This is the thirteenth year that the 19th Ward Community Association has organized a spelling bee for the public schools in the ward’s immediate area. The Bee was initiated by John Laing and Kathy King in 2010 to help improve the academic growth of the public school students. The Bee typically has included students from grades three to six, with the winners of each grade offered a $500 scholarship to a college or certified trade school provided by the Rochester Area Community Foundation upon their graduation from high school. With the encouragement of a grant from the Monroe County Legislature and the initiative of Dr. George Larkins, a retired Rochester Public School principal, we have added the 7th and 8th grades from the Joseph C. Wilson Foundation Academy to the Spelling Bee.
Arnett Branch Library
The Rochester Presbyterian Home is advising the community that Hyundai and Kias have been broken into during the 3-4pm timeframe. Cars have been affected in both front and back parking lots of their facility. Please be careful!
Published January 26,2023 in Rochester Business Journal
Good Paying Jobs will Reduce Violence
The best way to stop a bullet is with a good paying job.
Of the five poorest zip codes in New York State, three of them are located in the City of Rochester. Of the twenty poorest, Rochester has five and I represent three of them in the state senate. Notably, the majority of the families who live in these neighborhoods are considered “working poor:” those who have jobs, but whose household income is still below the federal poverty level.
It should not be a surprise that these same neighborhoods also experience high levels of violence. Last year, the City of Rochester had 76 homicides; 36 of which occurred in the five poorest zip codes, which is almost half of the total lives lost to violence in 2023. Of course, this isn’t a uniquely Rochester problem. As the former chair of the senate’s Upstate Cities Committee, I visited many small and mid-sized cities across New York State, each of which has seen increased gun violence, more youthful offenders, and continued challenges with drug and alcohol addiction.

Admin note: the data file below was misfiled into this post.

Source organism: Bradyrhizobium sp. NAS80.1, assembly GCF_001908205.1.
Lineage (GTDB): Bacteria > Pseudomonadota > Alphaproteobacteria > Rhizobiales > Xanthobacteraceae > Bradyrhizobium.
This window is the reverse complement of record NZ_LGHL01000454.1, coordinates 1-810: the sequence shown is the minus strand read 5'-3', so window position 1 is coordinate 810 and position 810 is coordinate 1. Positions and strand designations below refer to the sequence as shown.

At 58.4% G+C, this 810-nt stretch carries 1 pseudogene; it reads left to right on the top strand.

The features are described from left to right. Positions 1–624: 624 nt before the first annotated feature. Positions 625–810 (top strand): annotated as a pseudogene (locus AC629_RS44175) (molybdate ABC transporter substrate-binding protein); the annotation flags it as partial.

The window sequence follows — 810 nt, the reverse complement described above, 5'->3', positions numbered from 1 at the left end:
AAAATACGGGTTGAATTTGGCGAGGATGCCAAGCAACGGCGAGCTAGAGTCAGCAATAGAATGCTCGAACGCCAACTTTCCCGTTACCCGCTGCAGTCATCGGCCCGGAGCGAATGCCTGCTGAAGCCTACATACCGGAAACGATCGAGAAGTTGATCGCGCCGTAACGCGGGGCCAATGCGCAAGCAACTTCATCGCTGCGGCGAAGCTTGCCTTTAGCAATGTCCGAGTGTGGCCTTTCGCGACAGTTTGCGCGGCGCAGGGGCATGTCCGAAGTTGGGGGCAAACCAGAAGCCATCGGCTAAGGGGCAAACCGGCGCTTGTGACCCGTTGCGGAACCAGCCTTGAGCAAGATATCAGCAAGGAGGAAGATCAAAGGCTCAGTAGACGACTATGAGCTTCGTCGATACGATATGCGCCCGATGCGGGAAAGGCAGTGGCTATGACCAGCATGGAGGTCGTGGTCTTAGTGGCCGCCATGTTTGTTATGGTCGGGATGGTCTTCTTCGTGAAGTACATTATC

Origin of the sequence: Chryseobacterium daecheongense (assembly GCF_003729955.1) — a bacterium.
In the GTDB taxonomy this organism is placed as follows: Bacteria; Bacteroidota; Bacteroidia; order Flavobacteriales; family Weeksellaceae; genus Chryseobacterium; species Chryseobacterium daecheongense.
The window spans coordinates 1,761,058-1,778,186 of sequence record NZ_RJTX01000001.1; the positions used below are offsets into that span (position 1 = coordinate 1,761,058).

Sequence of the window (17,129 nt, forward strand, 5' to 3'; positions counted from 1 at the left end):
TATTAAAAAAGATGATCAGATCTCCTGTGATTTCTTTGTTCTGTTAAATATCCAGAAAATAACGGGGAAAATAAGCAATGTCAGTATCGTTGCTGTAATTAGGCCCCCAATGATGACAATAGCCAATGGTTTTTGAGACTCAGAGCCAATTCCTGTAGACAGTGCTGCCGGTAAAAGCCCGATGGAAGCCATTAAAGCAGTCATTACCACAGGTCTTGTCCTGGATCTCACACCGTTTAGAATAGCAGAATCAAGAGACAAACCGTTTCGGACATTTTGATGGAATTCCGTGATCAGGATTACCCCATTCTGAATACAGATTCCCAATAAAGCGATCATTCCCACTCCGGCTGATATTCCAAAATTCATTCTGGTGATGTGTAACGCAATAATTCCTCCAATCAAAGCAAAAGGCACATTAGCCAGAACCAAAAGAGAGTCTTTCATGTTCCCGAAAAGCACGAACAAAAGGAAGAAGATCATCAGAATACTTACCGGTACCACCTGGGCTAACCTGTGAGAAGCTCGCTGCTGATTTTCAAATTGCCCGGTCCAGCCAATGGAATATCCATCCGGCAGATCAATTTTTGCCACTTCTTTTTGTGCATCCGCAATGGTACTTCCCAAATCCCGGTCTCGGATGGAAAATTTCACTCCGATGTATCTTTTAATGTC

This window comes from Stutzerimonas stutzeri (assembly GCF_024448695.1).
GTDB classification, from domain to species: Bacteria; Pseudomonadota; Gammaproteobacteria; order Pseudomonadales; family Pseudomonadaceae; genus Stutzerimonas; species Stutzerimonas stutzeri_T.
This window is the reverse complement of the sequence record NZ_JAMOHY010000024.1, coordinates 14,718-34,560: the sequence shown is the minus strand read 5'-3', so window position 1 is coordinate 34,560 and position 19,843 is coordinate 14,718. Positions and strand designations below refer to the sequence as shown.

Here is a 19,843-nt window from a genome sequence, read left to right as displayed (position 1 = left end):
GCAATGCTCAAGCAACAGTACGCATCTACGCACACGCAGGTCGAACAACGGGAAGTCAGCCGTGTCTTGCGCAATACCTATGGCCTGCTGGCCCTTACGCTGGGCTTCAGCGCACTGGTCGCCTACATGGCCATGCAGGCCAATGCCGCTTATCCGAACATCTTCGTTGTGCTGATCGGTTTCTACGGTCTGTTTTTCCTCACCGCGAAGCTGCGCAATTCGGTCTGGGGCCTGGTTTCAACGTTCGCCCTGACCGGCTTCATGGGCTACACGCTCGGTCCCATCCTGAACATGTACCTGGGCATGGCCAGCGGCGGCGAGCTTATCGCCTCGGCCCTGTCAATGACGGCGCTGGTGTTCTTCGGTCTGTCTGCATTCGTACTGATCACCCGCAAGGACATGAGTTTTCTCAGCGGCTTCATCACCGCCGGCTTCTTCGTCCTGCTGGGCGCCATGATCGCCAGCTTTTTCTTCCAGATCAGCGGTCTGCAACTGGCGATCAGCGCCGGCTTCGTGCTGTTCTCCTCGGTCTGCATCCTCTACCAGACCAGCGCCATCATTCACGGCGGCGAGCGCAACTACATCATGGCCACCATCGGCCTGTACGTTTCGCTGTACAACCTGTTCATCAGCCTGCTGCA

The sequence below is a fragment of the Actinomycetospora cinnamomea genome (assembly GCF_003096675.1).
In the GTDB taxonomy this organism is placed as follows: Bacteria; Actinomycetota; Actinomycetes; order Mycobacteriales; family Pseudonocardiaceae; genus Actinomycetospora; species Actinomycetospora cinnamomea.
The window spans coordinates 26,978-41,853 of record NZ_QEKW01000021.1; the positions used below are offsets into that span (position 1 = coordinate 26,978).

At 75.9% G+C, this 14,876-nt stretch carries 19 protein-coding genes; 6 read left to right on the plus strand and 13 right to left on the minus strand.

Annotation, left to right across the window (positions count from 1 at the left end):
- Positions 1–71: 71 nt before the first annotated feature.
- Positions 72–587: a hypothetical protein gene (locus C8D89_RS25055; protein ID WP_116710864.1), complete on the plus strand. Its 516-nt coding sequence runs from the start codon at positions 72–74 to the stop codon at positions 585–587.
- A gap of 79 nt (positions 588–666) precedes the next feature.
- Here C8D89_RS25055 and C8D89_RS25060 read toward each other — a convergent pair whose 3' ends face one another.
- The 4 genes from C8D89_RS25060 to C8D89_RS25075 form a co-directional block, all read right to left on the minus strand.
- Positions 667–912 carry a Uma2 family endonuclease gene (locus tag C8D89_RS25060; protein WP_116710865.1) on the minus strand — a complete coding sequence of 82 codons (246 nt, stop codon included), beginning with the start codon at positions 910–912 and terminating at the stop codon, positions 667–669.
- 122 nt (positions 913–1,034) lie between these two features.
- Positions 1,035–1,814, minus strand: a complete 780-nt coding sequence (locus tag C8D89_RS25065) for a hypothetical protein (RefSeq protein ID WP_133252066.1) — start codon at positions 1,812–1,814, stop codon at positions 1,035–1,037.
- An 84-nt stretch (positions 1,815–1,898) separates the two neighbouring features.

So how do we make our streets safer? First, we must recognize that increasing public safety is not a one-policy solution. Some will attribute the increase in crime to recent changes in our bail or parole laws. This is both short-sighted and misleading. Yes, changes in our criminal justice system are still needed, but these policies do not address the root cause of much of the criminal activity: generational poverty and lack of economic opportunity. The hard truth is, until we pay more people with a living wage, we will not see a meaningful reduction in violence.
New Yorkers who earn minimum wage take home annual pay of approximately $29,500. In our poorest Rochester neighborhoods, families hover around $21,000. Many of these residents work in food service, as health care aides or in retail / hospitality roles; each of which is hard, time-consuming work. But these jobs are not designed to encourage saving, let alone create generational wealth.
This new year we must be intentional about treating economic development as an investment in public safety. I support tax incentives to bring new jobs to our state, but these employers must also ensure that the promised jobs are accessible to those families that need them most. Ribbon cuttings and photo-ops are not enough. We need specific strategies to remove hiring barriers by thinking about transportation, childcare, and workforce training as part of the job creation formula.
The recent announcement by Edwards Vacuum in neighboring Genesee County promises a $300M commitment to build a manufacturing plant in Batavia that will create 600 good-paying jobs. According to recent data, the average starting yearly salary of technician positions in these plants is approximately $50,000. Notably, many of these jobs do not require more than a high school diploma. This could be life changing for Rochester residents, but how will workers from the poorest zip codes in the city access these jobs without public transit? Many residents do not own their own vehicle or cannot afford the childcare necessary to work nearly an hour away from their home.